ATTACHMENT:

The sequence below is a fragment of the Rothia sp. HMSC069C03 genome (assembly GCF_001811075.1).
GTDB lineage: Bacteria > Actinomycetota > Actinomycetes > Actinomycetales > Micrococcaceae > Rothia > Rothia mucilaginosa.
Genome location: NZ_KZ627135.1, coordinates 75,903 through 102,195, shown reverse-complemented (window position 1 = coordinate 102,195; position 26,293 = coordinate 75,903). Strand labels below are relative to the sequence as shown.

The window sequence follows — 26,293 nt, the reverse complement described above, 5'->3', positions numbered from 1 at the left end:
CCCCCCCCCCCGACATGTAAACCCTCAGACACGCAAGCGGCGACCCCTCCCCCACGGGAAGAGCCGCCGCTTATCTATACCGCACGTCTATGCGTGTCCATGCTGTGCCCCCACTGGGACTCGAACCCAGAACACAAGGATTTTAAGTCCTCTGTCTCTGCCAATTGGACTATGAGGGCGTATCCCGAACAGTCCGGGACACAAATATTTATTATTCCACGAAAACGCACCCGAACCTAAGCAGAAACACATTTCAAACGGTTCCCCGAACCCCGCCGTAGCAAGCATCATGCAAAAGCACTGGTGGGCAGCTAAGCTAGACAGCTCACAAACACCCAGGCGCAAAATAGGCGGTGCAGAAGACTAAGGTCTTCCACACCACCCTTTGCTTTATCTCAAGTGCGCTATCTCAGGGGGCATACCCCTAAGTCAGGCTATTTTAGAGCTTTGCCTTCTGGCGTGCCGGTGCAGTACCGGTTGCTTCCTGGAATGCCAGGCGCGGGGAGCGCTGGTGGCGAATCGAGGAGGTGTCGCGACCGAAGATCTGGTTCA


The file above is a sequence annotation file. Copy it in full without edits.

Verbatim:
The sequence below is a fragment of the Rothia sp. HMSC069C03 genome (assembly GCF_001811075.1).
GTDB lineage: Bacteria > Actinomycetota > Actinomycetes > Actinomycetales > Micrococcaceae > Rothia > Rothia mucilaginosa.
Genome location: NZ_KZ627135.1, coordinates 75,903 through 102,195, shown reverse-complemented (window position 1 = coordinate 102,195; position 26,293 = coordinate 75,903). Strand labels below are relative to the sequence as shown.

The window sequence follows — 26,293 nt, the reverse complement described above, 5'->3', positions numbered from 1 at the left end:
CCCCCCCCCCCGACATGTAAACCCTCAGACACGCAAGCGGCGACCCCTCCCCCACGGGAAGAGCCGCCGCTTATCTATACCGCACGTCTATGCGTGTCCATGCTGTGCCCCCACTGGGACTCGAACCCAGAACACAAGGATTTTAAGTCCTCTGTCTCTGCCAATTGGACTATGAGGGCGTATCCCGAACAGTCCGGGACACAAATATTTATTATTCCACGAAAACGCACCCGAACCTAAGCAGAAACACATTTCAAACGGTTCCCCGAACCCCGCCGTAGCAAGCATCATGCAAAAGCACTGGTGGGCAGCTAAGCTAGACAGCTCACAAACACCCAGGCGCAAAATAGGCGGTGCAGAAGACTAAGGTCTTCCACACCACCCTTTGCTTTATCTCAAGTGCGCTATCTCAGGGGGCATACCCCTAAGTCAGGCTATTTTAGAGCTTTGCCTTCTGGCGTGCCGGTGCAGTACCGGTTGCTTCCTGGAATGCCAGGCGCGGGGAGCGCTGGTGGCGAATCGAGGAGGTGTCGCGACCGAAGATCTGGTTCA